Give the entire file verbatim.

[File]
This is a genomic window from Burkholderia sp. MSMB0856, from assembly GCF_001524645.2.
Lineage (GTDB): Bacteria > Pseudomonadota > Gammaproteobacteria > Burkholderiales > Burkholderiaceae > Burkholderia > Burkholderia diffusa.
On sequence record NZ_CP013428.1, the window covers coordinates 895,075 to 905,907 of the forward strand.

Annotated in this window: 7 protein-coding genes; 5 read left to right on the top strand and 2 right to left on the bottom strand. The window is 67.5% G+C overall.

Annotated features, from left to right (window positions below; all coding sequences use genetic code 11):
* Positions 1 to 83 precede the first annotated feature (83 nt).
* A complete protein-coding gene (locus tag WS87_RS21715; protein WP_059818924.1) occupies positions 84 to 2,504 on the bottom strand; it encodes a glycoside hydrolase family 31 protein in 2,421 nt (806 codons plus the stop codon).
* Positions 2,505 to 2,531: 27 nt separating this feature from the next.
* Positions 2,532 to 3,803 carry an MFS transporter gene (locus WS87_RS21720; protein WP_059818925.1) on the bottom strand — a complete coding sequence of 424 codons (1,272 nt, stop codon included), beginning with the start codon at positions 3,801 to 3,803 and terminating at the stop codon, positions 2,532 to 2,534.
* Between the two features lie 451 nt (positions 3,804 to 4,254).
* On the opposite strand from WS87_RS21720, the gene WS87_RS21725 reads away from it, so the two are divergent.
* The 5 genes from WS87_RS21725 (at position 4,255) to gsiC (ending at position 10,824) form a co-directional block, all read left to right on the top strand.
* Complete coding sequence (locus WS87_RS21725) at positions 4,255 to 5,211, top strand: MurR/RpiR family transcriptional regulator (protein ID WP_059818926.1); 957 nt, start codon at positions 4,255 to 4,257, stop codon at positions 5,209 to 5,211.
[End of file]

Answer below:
This is a genomic window from Burkholderia sp. MSMB0856, from assembly GCF_001524645.2.
Lineage (GTDB): Bacteria > Pseudomonadota > Gammaproteobacteria > Burkholderiales > Burkholderiaceae > Burkholderia > Burkholderia diffusa.
On sequence record NZ_CP013428.1, the window covers coordinates 895,075 to 905,907 of the forward strand.

Annotated in this window: 7 protein-coding genes; 5 read left to right on the top strand and 2 right to left on the bottom strand. The window is 67.5% G+C overall.

Annotated features, from left to right (window positions below; all coding sequences use genetic code 11):
* Positions 1 to 83 precede the first annotated feature (83 nt).
* A complete protein-coding gene (locus tag WS87_RS21715; protein WP_059818924.1) occupies positions 84 to 2,504 on the bottom strand; it encodes a glycoside hydrolase family 31 protein in 2,421 nt (806 codons plus the stop codon).
* Positions 2,505 to 2,531: 27 nt separating this feature from the next.
* Positions 2,532 to 3,803 carry an MFS transporter gene (locus WS87_RS21720; protein WP_059818925.1) on the bottom strand — a complete coding sequence of 424 codons (1,272 nt, stop codon included), beginning with the start codon at positions 3,801 to 3,803 and terminating at the stop codon, positions 2,532 to 2,534.
* Between the two features lie 451 nt (positions 3,804 to 4,254).
* On the opposite strand from WS87_RS21720, the gene WS87_RS21725 reads away from it, so the two are divergent.
* The 5 genes from WS87_RS21725 (at position 4,255) to gsiC (ending at position 10,824) form a co-directional block, all read left to right on the top strand.
* Complete coding sequence (locus WS87_RS21725) at positions 4,255 to 5,211, top strand: MurR/RpiR family transcriptional regulator (protein ID WP_059818926.1); 957 nt, start codon at positions 4,255 to 4,257, stop codon at positions 5,209 to 5,211.